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Scott Snyder On 'Death Of The Family': 'It's A Love Letter To Batman From The Joker'

Scott Snyder On 'Death Of The Family': 'It's A Love Letter To Batman From The Joker' | Comic Books | Scoop.it

After he began his tenure in DC's New 52 by cutting off his own face and tacking it to a wall -- hands down one of the weirdest things he's done, which is saying something -- it was pretty clear that when the Joker returned to the pages of Batman a year later, it was going to be a pretty big deal for readers. Now the time has come in "Death of the Family," a crossover event running through the appropriately nicknamed Batman family of titles. Anchored in Batman by Scott Snyder and Greg Capullo, the story built around the simple idea of the Joker's mission to thin out the "family" that he thinks has made the Dark Knight a weaker opponent.

The true mastermind behind the crime spree, however, is Batman writer Scott Snyder, who spoke to us about his take on the Joker, the villain's relationships to Batman and his allies, and how Snyder built the story to serve as a twisted "love letter" from villain to hero.

"Death of the Family" began in Batman #13


ComicsAlliance: With the clean break that you got from the New 52 relaunch, was there ever a desire to completely reinvent the Joker when you brought him back?


Scott Snyder: It's interesting because I feel like he's a character that you do reinvent every time that you take him on as a new writer. There wasn't really an impulse to change his origin, whatever that origin may be, or reinvent him physically in a huge way -- at least on my part. But there was the idea that if we took him on, I wanted to have a really specific take on him that was different than what Grant [Morrison] had done with him or what Tony [Daniel] had done with him, or anybody else recently. There definitely is that impetus with a lot of these characters that if you're going to take them on, you better have a way of doing it that's going to be your own and different, or you might as well not touch them.


CA: One of the things that I noticed reading through "Death of the Family" so far is that he's a very horror movie type of villain. He's a very scary Joker.


SS: He is very scary.


CA: More than usual, which is quite a bit! Was that where you wanted to go with the Joker? Did you want to do a more horror-style take?


SS: Yeah. For me it's less the idea of him being graphically horrific or explicitly horrific and more about being psychologically and emotionally horrific. I really got my first taste of writing him while I was working on Detective Comics, and I got to do an issue with him. In that issue, you can't ever see his face. He's restrained and he has a mask over his face, he can't even move. So he doesn't do anything like he does in our story now, he's just kind of a voice in the dark, but writing him there was so exhilarating because he was so terrifying with the things he says to you.

I knew the take that I would have here was really that same kind of Joker unleashed. To me, what's so scary about him isn't even the physical things he would do -- those are horrific too and there's plenty of them coming in Batman -- but it's the fact that he seems to know your worst fears about yourself, and he knows how to convince you that they're true. He can look at somebody like Harvey Bullock, and this is coming up in issue #15. He has a two-panel interaction with him, and the things he can say to Harvey can level Harvey and make him pause, this hardened cop, and not know what to do. Almost paralyze him with fear, but of himself. In that way, the Joker's kind of the Devil's tongue in our series. In that way, he's very scary and horrific. He looks at Batman and says "I know what your worst fear is about yourself, and it's true, and I'm here to deliver it and celebrate it with you."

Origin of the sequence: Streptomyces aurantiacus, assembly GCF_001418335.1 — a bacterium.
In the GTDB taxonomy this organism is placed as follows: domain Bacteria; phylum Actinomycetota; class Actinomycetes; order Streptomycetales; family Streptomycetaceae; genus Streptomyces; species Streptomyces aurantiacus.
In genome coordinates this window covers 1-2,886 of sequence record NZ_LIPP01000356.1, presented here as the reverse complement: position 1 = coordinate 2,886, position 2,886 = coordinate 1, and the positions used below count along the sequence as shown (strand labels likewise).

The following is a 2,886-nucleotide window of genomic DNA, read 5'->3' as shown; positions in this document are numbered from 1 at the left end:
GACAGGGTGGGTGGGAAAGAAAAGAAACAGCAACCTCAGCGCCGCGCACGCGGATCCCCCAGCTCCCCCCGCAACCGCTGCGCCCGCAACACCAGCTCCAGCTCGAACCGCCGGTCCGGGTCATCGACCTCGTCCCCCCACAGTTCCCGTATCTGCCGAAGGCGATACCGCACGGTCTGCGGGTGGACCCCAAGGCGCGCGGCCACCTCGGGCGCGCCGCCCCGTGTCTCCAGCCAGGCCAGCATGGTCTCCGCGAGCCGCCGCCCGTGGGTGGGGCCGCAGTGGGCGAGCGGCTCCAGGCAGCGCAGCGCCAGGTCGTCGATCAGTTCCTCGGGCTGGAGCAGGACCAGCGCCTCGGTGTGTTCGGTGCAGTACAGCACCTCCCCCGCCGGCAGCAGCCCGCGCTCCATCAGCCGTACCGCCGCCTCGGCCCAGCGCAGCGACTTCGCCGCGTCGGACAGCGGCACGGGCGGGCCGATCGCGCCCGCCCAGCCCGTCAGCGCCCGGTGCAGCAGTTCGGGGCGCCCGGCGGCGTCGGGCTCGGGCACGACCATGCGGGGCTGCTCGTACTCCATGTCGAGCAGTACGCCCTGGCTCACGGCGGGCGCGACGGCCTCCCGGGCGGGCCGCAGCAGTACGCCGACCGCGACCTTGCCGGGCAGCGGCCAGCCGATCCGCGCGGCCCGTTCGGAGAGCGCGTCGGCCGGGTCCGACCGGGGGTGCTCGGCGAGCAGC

That fear is essentially in our story that deep down, what Batman wants is the Batman Family dead. It's a really personal story. It's probably the most personal story I've done so far at DC. As the father of young kids, the story comes from that kind of impulse where you wish for a moment that you could stop worrying about them and go back to the way it was before you had kids. Even though you love them to death and would never want to change the decisions you made to have them, you just wish you could have some refuge from two minutes from worrying about them. The Joker hears that. He says "I heard what you said, you want your family dead." Batman's like "No, I didn't say that, I didn't think that," and the Joker says, "Yes you did, you just won't admit it. I heard it in your head."

He can read him that way, and in that way he's deeply, deeply horrific and nightmarish. But I don't think of him so much as a horror movie villain. He's a force of primal horror.


CA: I've written before about how there's a very strong family aspect right at the core of Batman, from his origin story to becoming this patriarch of this Batman Family. Obviously, the story's called "Death of the Family," so that seems to be the aspect you're playing with. It's really interesting that this is the source of weakness, that the family is Batman's vulnerability.


SS: What the Joker does is he takes something you're proud of about yourself and convinces you that your worst fears about it are true and that it's a weakness. It's the way he comes after every member of the Family in their respective books. He'll come after Dick Grayson and essentially say, "Your problem is that you need people in your life. You're weak because of that." But that's not really a weakness, that's a strength of Dick Grayson: his sense of empathy and compassion and the friendships and relationships that he builds in his life. But the Joker's very good at making you believe that that's what makes you incapable of winning against him.

So what Joker's saying here is, "You built this family and it will always cause you to lose. You can get ahead of me, you can catch me, but as long as I have Damian right here, or as long as I have Dick over here, I'll always win. You'll never beat me." So it's a weakness. But is it a weakness, or is it a sign of growth and maturity and strength? That's the Joker's game.